“If all else fails, try honesty,” is a line I would regularly use when coaching senior officers at the UK Police College. After being rocked back by such a direct affront to their notion of personal integrity they usually “got it” instantly. When it comes to telling people truths that might be unpalatable, honesty is the best policy.
On the other hand, difficult issues have to be handled sensitively so when for example I am confronted in a coaching session with someone who has some habit or repetitive phrase which I can clearly see is distracting I usually steer the conversation around to self-analysis. “How do you perceive you are viewed by others?” is a good starting point. Initial responses often can be in the “Don’t know, never thought about it,” category. If you get this response don’t be in a hurry to jump in with your option. Pause. Nature abhors a vacuum. If you wait long enough your subject will fill the gap with, “I’ve heard some people say…” and then you can explore that with them and start to feed in your observations. Another ploy to get the conversation going on a sensitive area is to ask, “What does your wife/husband/ partner think/say?”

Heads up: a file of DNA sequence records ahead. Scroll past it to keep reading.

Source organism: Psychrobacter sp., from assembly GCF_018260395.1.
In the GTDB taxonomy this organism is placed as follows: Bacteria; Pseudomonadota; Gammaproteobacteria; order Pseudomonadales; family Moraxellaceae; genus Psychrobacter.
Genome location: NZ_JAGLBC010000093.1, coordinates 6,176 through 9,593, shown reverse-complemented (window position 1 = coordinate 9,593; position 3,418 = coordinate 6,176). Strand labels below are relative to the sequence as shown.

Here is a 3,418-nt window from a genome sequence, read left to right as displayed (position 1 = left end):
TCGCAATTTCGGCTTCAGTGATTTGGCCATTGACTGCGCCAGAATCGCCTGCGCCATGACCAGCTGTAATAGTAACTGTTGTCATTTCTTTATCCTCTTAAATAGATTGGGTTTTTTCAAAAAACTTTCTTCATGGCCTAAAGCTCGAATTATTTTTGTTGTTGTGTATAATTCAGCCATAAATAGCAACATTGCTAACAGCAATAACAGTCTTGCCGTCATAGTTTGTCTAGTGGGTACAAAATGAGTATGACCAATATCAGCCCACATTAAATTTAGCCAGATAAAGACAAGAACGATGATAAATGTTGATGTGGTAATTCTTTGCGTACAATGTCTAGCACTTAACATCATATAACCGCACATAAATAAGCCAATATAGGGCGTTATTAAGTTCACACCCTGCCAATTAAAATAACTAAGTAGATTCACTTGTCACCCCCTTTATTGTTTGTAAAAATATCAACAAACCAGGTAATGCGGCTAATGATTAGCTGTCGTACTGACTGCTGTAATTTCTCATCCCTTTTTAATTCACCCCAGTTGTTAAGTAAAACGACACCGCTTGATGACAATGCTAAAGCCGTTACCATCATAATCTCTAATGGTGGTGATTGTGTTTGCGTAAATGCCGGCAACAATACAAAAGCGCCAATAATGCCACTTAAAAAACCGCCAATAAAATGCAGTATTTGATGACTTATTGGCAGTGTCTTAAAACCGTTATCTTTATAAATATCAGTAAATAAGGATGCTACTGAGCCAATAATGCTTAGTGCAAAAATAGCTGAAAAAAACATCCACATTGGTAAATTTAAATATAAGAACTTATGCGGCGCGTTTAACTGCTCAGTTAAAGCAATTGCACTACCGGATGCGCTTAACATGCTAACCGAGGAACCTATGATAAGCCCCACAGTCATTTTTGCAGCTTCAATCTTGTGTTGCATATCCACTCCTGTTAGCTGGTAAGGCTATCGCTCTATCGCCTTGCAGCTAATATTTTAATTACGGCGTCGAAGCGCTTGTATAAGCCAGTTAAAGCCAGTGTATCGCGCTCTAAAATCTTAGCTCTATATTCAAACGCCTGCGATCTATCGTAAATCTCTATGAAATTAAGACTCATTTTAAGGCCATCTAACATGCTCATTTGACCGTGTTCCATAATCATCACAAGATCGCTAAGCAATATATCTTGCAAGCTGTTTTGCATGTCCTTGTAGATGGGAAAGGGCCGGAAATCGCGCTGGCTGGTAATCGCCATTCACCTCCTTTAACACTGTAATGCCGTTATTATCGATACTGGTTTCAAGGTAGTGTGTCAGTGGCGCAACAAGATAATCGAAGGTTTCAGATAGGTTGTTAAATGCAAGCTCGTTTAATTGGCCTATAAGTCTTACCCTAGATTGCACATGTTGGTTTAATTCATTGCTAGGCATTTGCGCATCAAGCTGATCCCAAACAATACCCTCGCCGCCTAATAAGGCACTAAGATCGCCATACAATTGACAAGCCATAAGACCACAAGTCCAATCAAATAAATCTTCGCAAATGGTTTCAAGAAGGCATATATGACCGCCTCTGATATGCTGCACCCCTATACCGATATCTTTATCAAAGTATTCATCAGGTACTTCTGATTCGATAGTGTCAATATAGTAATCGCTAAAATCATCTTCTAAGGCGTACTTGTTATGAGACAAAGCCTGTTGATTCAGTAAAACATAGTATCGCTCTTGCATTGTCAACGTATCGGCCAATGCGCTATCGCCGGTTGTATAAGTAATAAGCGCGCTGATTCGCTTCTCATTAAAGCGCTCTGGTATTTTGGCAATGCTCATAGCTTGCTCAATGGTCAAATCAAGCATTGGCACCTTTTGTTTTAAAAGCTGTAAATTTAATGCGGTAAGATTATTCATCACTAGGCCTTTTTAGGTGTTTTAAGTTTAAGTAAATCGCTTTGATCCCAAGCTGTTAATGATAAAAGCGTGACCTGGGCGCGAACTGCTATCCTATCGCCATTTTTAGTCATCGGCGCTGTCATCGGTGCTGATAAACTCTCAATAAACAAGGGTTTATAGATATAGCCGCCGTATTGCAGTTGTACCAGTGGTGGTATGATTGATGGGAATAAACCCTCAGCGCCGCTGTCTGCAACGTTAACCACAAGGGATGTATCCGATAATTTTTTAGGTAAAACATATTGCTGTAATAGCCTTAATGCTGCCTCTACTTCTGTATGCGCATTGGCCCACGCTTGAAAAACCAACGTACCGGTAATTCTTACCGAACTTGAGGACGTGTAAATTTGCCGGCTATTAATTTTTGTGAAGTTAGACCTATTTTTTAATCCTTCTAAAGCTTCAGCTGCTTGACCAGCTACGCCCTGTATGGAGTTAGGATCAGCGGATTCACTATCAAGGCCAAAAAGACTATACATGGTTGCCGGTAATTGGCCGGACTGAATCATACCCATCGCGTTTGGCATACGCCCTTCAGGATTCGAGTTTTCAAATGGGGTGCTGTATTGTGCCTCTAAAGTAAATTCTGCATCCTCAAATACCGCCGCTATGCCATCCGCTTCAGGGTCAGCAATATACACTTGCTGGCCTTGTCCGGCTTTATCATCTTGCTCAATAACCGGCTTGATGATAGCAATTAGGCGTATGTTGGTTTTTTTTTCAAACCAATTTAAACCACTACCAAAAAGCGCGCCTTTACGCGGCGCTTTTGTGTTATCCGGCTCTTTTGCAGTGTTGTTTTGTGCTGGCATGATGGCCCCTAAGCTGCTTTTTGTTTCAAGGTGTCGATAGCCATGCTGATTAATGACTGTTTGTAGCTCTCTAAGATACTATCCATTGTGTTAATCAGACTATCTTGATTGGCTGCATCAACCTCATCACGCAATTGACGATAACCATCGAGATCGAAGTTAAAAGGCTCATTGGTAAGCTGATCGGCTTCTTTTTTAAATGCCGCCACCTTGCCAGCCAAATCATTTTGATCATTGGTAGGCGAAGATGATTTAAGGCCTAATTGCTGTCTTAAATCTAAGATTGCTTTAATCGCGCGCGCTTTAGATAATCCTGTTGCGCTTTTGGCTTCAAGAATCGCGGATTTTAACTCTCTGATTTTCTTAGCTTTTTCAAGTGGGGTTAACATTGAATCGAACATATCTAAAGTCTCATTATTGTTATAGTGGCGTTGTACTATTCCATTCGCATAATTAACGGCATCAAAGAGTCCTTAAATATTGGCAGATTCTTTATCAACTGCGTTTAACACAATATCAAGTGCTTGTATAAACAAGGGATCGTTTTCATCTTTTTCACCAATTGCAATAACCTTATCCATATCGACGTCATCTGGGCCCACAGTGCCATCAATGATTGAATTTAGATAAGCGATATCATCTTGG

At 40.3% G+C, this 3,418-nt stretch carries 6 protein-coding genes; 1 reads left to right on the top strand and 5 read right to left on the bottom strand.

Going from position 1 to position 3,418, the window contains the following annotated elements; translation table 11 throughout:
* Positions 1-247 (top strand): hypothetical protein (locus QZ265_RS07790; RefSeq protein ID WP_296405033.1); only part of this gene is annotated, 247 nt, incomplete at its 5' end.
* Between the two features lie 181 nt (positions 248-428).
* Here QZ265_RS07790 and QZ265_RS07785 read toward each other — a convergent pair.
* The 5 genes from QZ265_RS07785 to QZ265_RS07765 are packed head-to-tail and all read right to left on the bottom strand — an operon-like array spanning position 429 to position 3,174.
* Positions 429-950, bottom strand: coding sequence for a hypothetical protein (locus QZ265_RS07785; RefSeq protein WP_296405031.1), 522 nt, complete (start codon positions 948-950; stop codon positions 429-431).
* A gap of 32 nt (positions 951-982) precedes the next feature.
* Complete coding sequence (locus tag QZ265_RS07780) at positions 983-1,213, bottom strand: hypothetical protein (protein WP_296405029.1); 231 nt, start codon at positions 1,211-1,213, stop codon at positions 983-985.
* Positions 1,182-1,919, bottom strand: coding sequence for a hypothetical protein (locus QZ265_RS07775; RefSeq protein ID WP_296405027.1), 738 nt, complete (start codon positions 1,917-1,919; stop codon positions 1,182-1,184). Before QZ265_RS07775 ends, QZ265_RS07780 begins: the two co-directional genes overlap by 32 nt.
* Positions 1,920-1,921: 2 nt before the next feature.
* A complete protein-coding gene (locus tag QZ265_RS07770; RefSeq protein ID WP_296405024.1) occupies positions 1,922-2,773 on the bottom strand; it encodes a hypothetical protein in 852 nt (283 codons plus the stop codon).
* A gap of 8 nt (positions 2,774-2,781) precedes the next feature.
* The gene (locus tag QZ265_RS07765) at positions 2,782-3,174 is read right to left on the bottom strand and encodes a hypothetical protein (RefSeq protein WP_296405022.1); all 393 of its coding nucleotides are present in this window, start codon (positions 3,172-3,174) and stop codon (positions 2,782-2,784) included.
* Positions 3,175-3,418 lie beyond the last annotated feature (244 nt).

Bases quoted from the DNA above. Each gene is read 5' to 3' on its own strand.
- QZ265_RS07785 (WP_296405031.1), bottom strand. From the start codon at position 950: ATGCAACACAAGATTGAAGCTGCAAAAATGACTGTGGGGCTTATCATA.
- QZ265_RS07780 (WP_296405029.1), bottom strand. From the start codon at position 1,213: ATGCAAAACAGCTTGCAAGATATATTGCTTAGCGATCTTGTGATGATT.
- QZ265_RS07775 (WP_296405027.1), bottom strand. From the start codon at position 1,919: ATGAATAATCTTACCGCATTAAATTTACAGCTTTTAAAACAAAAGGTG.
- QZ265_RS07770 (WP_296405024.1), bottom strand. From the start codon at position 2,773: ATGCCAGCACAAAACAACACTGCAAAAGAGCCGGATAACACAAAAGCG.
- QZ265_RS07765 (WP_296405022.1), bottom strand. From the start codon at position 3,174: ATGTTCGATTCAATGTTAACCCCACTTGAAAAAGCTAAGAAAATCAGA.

Once you have got the conversation going then candour has to be the watch word. Don’t beat about the bush. It’s often left to me in a communications coaching environment to tackle some really difficult areas. “How do you feel about your teeth,” usually gets the immediate response, “I know, I should do something about them.” “So why don’t you?”. This is usually because of a phobia about dentists often masked by statements around “I’ve never got round to it” or “I didn’t think it matters that much.” Then you have to give them the bad news, “It does matter because in the first 30 seconds of meeting you that is all anyone is looking at ” followed by the benefits of getting the teeth fixed – “People tend to associate people who take a pride in their appearance with achievement and success”.
Offering people a glimpse of rich, sunlit uplands is the key to challenging conversations. Don’t be afraid to confront the issue but always explain how life could be so much better if there is a behavioural change.